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Improving the Efficiency of Outpatient Services at Benue State University Teaching Hospital using the Queuing Theory
Pages 79-83
Ishaku Ara Bako, Priscilla M. Utoo and Jonathan Ikughur
Published: 11 April 2011

Abstract: Introduction: Long client waiting time is a characteristic of poor performance of the health care delivery and is a major challenge for healthcare services all over the world, especially in developing countries. The study was aimed at developing a model that optimizes performance of the general outpatient department of the Benue State University Teaching Hospital, Makurdi, Benue State Nigeria.

Methodology: Data was collected through observation and interviews with doctors at the general outpatient clinic of the Benue State University Teaching Hospital. The average number of clients seen per day was calculated by determining the average of daily attendants for five consecutive working days. The data obtained was used to create a five capacity scenarios using the queuing theory software.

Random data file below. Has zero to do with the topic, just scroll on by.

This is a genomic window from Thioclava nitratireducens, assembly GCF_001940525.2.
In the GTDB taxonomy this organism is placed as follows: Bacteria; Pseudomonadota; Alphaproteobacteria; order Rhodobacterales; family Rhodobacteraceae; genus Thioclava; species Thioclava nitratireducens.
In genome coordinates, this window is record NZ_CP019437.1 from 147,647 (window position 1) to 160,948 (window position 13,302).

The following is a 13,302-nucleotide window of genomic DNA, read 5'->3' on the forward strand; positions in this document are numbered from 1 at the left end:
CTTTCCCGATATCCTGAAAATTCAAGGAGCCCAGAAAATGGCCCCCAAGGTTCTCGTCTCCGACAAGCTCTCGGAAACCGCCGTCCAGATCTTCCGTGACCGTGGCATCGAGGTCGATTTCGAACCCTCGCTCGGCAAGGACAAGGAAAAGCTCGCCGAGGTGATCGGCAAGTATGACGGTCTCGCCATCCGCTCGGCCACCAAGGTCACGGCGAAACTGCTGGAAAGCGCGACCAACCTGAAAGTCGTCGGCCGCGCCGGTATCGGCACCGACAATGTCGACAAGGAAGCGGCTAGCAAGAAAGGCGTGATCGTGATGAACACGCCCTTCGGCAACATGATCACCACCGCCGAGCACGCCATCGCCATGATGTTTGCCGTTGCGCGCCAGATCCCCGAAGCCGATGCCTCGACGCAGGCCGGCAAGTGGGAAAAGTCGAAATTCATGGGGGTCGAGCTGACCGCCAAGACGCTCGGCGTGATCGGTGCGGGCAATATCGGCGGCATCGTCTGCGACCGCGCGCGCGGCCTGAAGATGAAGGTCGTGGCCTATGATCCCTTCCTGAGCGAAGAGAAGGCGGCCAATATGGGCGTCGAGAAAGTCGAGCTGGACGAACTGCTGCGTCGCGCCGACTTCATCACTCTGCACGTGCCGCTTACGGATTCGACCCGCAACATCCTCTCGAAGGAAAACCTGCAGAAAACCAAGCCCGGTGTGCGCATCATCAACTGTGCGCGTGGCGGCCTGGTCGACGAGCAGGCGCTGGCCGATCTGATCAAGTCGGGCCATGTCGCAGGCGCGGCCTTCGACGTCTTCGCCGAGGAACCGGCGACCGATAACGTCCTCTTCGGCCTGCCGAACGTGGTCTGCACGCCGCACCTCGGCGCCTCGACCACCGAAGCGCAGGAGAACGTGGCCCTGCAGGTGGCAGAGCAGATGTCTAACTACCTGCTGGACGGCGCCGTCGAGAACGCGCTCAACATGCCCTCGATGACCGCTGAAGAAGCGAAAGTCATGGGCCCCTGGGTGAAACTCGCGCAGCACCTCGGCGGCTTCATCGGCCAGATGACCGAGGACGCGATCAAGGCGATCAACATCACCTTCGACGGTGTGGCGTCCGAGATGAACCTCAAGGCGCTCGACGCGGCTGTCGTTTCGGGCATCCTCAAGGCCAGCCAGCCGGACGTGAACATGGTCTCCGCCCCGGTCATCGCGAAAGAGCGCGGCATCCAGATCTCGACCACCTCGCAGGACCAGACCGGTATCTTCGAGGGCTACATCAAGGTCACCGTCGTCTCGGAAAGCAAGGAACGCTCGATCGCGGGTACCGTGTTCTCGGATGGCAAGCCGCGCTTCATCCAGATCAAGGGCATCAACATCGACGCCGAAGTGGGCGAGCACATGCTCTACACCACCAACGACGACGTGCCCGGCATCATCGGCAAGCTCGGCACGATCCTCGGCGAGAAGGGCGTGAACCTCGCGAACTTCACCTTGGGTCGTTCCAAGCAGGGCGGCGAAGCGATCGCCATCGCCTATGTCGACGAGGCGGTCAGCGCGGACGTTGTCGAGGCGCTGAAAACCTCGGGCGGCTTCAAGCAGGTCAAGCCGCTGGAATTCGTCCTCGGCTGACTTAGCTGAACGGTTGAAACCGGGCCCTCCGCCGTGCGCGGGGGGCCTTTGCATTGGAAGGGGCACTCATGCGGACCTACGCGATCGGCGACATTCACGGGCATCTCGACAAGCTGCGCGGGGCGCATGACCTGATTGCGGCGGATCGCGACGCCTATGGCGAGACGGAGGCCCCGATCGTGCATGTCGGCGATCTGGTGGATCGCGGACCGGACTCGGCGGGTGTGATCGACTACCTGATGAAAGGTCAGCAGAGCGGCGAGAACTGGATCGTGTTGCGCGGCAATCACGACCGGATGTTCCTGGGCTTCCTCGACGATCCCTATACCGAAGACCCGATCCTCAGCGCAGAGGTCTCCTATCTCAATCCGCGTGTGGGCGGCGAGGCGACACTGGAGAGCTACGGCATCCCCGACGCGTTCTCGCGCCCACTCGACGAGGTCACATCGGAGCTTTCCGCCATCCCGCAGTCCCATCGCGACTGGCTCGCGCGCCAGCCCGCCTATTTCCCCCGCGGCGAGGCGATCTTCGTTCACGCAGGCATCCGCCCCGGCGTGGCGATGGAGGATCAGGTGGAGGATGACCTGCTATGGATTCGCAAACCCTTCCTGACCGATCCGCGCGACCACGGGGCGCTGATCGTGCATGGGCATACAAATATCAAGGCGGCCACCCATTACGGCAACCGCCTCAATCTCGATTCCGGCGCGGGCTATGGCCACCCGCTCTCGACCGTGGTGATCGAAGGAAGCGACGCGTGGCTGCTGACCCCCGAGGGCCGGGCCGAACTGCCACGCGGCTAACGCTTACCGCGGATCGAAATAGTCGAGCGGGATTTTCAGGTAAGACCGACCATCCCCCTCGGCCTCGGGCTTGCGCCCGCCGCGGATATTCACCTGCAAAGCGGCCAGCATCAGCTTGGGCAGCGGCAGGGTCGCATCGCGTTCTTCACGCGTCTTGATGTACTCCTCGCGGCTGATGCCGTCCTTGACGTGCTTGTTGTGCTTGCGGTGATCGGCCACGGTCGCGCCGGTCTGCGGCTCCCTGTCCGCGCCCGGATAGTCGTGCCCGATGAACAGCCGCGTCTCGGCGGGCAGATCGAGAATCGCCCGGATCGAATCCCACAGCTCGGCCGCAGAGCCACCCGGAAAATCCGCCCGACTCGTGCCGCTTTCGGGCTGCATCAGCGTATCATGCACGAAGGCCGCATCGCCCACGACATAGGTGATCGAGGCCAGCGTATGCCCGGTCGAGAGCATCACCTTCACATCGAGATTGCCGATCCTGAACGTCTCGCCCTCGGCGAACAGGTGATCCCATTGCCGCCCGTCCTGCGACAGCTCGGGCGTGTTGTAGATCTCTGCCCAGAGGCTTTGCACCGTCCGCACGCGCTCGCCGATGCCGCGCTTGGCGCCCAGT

Result: The Average Daily Attendance (ADA) was 73.2 clients while the Average Daily Arrival Rate was 10.47 clients per hour. There were six doctors working on any given day in the clinic and a doctor spends an average of 16.2 minutes per patient, representing an average of 3.7 patients per hour. The model showed that the optimum system performance can be achieved with four doctors (with 70.7% server utilization rate, average of 1.065 clients on the queue and 0.102 hours waiting time).

Conclusion: Four doctors working at the same time at the general outpatient clinic is required for optimal performance. The queuing theory should be used regularly at GOPD BSUTH and in all health facilities experiencing long queues to optimize operational efficiency.

Keywords: Waiting time, Client satisfaction, server, performance, Makurdi.

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